One of the first experiments I ever conducted in my basement chemistry lab was to split water into hydrogen and oxygen, using the transformer from my train set as the power sup- ply and platinum ribbon strips as electrodes. Although most CE readers have at least seen this demonstrated in their elementary school days, for me, the excitement was not the mini “explosion” that occurs when you light the H2 with a match, or the just-extinguished match bursting into flame in the O2, but the observation that the volume ratio of H2 to O2 was two. Perhaps this elegant demonstration of water’s composition was a spark that led me to go into science in the first place.
At that period in my life, I was also glued to the black-and-white television screen watching the Apollo space missions. So enthralled was I with these endeavors, that I had pictures of the moon launches and landings on my bedroom wall. Last month, some of this child-like enthusiasm returned, for two reasons. First, the February 6 launch of the Falcon Heavy in itself was awe inspiring, but when the two rocket boosters returned to earth and landed almost simultaneously in an upright position, I was astonished at that engineering achievement. It reminded me of science-fiction movies from the 1950s.
Secondly, working on this month’s Newsfront on solar chemistry (pp. 12–16) reminded me of the thrill of watching bubbles of H2 and O2 form on the electrodes of my basement electrolyzer. Yes, this process is so simple, that even a child can do it — but as a child, I was ignorant about the engineering and economic factors that are necessary to make this process feasible on a large scale.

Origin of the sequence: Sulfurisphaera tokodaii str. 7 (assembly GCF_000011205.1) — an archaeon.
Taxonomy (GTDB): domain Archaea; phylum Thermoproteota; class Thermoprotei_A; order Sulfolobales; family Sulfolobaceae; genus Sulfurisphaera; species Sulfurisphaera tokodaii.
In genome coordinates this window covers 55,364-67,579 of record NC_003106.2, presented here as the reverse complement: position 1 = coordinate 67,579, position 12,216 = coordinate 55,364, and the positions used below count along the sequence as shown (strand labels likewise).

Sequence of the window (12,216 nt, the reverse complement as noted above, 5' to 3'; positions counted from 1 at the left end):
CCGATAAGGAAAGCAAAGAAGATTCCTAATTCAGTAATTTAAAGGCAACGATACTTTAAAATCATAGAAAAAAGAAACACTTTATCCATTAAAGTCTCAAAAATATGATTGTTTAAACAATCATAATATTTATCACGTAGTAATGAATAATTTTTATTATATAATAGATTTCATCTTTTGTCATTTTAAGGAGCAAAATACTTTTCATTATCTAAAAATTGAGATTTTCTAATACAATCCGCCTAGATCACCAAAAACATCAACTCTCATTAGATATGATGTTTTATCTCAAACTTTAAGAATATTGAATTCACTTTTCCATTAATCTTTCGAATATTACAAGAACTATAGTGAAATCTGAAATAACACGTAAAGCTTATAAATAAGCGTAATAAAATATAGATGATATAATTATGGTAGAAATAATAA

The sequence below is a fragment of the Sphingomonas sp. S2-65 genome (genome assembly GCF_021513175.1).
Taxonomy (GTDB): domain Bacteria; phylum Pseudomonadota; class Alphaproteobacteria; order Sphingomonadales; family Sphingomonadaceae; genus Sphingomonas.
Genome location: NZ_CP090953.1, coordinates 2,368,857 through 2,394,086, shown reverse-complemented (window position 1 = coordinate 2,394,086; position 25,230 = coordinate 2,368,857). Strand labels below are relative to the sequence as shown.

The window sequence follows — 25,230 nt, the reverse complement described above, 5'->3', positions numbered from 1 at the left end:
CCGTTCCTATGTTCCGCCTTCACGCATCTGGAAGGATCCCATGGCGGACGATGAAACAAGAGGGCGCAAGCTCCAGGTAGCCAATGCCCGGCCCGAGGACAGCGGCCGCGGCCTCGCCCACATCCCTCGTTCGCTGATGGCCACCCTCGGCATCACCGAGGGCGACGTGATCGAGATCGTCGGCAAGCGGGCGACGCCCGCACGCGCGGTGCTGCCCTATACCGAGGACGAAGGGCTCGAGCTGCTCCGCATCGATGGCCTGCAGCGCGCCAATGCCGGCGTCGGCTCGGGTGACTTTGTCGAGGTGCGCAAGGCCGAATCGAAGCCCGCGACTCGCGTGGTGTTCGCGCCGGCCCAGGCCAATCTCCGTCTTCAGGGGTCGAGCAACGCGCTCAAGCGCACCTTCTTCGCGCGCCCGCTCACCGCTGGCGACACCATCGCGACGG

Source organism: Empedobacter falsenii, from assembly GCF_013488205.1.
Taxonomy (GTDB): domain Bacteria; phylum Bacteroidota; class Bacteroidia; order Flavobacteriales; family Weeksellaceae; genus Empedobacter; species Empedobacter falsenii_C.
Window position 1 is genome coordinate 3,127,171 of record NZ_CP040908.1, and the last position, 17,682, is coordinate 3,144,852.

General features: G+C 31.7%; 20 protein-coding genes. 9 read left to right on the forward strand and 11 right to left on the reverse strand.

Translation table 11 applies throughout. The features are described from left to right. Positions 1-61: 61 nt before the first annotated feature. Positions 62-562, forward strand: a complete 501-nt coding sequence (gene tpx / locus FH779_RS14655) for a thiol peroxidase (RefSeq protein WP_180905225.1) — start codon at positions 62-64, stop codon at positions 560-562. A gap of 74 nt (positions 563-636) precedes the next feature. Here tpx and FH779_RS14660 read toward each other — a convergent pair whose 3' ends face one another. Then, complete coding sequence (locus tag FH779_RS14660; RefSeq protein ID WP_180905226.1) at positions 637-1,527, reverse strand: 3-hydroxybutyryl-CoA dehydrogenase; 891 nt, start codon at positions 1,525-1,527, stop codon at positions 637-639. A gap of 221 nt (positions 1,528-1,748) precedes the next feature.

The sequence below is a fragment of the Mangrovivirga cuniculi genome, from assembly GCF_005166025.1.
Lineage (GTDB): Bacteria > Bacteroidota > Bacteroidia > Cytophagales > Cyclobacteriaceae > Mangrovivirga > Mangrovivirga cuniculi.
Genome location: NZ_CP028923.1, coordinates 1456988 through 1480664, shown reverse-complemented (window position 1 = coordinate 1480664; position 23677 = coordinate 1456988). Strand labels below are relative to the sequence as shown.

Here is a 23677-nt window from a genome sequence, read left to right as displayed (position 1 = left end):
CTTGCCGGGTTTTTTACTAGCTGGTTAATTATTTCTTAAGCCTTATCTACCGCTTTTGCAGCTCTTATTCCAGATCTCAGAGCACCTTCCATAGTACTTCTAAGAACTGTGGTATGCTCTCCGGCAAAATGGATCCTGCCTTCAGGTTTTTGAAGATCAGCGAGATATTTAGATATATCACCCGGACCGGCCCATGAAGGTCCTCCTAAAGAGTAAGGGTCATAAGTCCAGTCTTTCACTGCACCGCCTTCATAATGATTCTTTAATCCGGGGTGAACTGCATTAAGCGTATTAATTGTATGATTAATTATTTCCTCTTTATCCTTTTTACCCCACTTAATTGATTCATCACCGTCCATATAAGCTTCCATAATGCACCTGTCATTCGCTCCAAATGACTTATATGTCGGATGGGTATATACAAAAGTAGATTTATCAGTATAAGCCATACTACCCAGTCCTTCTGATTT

Nevertheless, these two events — the Falcon Heavy Test Flight and writing about the “big science” projects related to solar chemistry that are going on at government research institutes, universities and industry — bring home important observations I made.
To do some really exciting science requires three things: a vision, educated people and money. In the space race of the 1960s, everything was paid for by the governments involved (ultimately, the tax payers), whereas much of the Falcon Heavy launch was a private venture of a man with a vision — Elon Musk, the CEO of SpaceX and Tesla. In both cases, thousands of talented scientists and engineers were employed.
With regards to the big-science projects mentioned in this month’s Newsfront article, the same three requirements seem to be present: countries (and industrial partners) with the vision to plan for the future; funding necessary to carry out the research and development that is needed; and thousands of talented scientists, materials chemists and engineers, who are being employed in some very exciting projects. Imagine the enthusiasm that is inspiring the next generation of engineers when their school trips take them to Sandia National Laboratories in Albuquerque, or the German Aerospace Center in Cologne to see water being split at temperatures up to 1,400°C using just concentrated sunlight and some minerals (a gross oversimplification).
So, I applaud those governments (and in some cases, at least individual states and cities) that continue to fund industry-academic “big science” projects for conducting basic research that eventually will lead to commercial applications — in this case, producing fuels and chemicals without coal, petroleum or gas. Judging from the progress being made in solar chemistry, Musk’s vision of sending human colonies to Mars may be an option, but not a necessity.